O’Rourke: “Of course. Tell me this much, Maria Bailey. In what way do you believe the hotel was negligent in this?”
Bailey: “Seán, that would have been for a judge to adjudicate, that is not for you or me, that would have been…”
O’Rourke: “I just want you to tell me, I want you to explain to me…”
Bailey: “Sean I’m not a legal person, I took legal advice on this and I put every faith into that legal system and I was told I had a clear-cut case.”
O’Rourke: “Do you believe the hotel should have had a supervisor there?”
Bailey: “Sean, that legal case was put forward, right, that’s what you do when you put forward a case. What I’m saying to you is, I asked a number of months back ‘do you know what, is this worth the hassle, is it worth the hassle?’ because to be honest I just want to get on with my life …
O’Rourke: “I know but…”
Bailey: “I was told ‘you have nothing to fear’, and I distinctly asked ‘when will this information become public?’ so I can prepare myself for it being out there.
“And I was told ‘this will not be public until you are before the courts’ and I was perfectly fine with that.”
O’Rourke: “But why have a supervisor at a swing?”
Bailey: “Seán that is a legal…look, this is Michael McDowell being ridiculous here. This case was a live case, he was being sub judice, and he should have known better.”
O’Rourke: “The fact is, though, it’s out there, it’s out there now.”
Bailey: But it’s out there … can we roll this back? Can we roll this back a little bit here? In my 15 years elected, one week, one week of my career, somebody has tried to character assassinate me and my family and the invasion of privacy that I have had, and they’re trying to negate all the good work that I have done. I am so passionate about my job I am not bowing down to keyboard warriors and bullies.”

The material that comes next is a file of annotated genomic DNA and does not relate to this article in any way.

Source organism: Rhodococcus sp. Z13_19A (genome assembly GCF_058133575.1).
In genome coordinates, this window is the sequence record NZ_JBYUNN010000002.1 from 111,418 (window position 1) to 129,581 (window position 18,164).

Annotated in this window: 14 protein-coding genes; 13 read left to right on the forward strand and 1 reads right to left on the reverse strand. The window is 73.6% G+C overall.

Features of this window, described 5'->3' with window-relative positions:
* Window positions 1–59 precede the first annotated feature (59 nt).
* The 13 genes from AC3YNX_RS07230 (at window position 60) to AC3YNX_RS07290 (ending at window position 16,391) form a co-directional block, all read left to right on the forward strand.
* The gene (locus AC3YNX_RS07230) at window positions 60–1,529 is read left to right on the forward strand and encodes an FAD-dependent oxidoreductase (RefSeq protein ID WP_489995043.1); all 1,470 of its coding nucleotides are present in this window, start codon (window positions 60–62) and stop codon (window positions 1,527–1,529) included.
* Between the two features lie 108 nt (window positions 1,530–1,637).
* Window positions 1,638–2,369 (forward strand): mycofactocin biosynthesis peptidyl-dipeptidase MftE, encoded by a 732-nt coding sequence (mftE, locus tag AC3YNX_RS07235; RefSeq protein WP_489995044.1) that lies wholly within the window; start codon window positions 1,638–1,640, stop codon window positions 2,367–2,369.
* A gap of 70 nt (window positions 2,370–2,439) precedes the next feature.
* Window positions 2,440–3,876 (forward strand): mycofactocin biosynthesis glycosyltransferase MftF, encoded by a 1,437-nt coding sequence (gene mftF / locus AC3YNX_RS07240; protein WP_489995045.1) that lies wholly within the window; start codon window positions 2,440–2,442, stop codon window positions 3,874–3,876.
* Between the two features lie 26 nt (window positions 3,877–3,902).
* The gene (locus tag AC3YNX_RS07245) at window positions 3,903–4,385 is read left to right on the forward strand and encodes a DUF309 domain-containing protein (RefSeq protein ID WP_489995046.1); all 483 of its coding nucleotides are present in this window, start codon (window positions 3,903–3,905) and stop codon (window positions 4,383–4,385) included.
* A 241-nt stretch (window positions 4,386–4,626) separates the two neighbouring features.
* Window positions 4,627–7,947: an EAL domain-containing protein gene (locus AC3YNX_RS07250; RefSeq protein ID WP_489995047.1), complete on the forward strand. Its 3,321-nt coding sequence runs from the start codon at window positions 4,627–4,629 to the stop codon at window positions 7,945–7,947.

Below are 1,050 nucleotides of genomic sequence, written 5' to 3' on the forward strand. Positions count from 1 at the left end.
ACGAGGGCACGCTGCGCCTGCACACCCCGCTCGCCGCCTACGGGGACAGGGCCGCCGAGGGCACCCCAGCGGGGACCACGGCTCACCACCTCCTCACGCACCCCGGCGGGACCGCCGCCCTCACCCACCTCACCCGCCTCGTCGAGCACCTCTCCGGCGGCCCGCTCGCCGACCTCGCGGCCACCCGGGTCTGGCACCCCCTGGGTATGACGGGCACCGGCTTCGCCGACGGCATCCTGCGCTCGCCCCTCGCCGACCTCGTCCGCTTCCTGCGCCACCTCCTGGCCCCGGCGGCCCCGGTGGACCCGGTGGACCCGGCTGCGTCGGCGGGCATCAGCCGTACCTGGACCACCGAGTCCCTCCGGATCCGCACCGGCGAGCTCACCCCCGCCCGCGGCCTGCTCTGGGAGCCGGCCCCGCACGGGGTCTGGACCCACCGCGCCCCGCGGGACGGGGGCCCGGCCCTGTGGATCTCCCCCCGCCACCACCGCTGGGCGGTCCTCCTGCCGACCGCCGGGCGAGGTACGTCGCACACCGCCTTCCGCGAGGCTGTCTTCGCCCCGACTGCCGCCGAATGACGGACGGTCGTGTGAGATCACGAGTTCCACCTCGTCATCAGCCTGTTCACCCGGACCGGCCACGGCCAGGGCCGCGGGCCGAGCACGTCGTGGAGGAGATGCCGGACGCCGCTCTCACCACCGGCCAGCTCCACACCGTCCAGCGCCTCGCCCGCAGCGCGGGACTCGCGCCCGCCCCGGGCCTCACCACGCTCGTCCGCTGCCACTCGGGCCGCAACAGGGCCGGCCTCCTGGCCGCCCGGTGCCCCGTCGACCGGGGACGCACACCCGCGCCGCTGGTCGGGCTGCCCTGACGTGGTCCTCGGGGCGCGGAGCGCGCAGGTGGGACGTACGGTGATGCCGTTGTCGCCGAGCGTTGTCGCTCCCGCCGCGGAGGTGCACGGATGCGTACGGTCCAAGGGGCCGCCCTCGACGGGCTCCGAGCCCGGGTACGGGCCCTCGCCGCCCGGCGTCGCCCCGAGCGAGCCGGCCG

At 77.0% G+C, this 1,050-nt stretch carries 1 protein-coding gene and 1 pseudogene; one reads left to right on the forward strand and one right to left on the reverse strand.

O’Rourke: “But it’s not just keyboard warriors, you have brought this on your own head.”
Bailey: “Seán, I did nothing wrong, I am fully entitled, if I was injured, to bring a legitimate case.”
O’Rourke: “If you have filed court documents suggesting that you weren’t able to run for instance for three months…”
Bailey: “They have been amended, Seán…”
O’Rourke: “…and it turns out you have been running within three weeks and running a pretty good time.”
Bailey: “Yeah, well, not for me, but…”
O’Rourke: “This raises questions in the public mind, presumably, you know, you had some input into, into the, you gave information to the legal advisers.”
Bailey: You’re filling out an affidavit three years after the incident, Seán, right? And you do that with the best of intentions, but you know that prior to that going before the judge that you can amend that affidavit. This was a deliberate leak to cause maximum damage. I’m not quite sure was it to me or to the wider party. I’m still evaluating that.”
O’Rourke: “That well may be the case, but the question also has to be asked: was this a deliberate attempt on your part to get money to which the validity of the claim was dubious…”
Bailey: “Seán, Seán, it was my medical expenses that are verified, you’re only talking, €6,000 – €7,000 here. I’ve absorbed those costs already.”
O’Rourke: “Do you have private medical insurance?”
Bailey: “Yes, I do.”
O’Rourke: “So why get the hotel to pay those medical expenses?”
Bailey: “Because the hotel offered to pay and your private medical doesn’t cover your entire medical costs. Everybody knows…Seán, look, I don’t doubt myself. I know exactly who I am. OK? I have always been somebody who shoots straight, who plays on a level playing field here. I had a legitimate case and a judge would have adjudicated on that.”
“What I and my family have been subjected to is incredible, the distress, the abuse, I had to come off all social media.”
“I couldn’t drop my kids to school even though I had great support and that, because I didn’t want to bring attention on myself. I had to lock myself away and work from home this week with the exception of going into the Oireachtas to do my job.”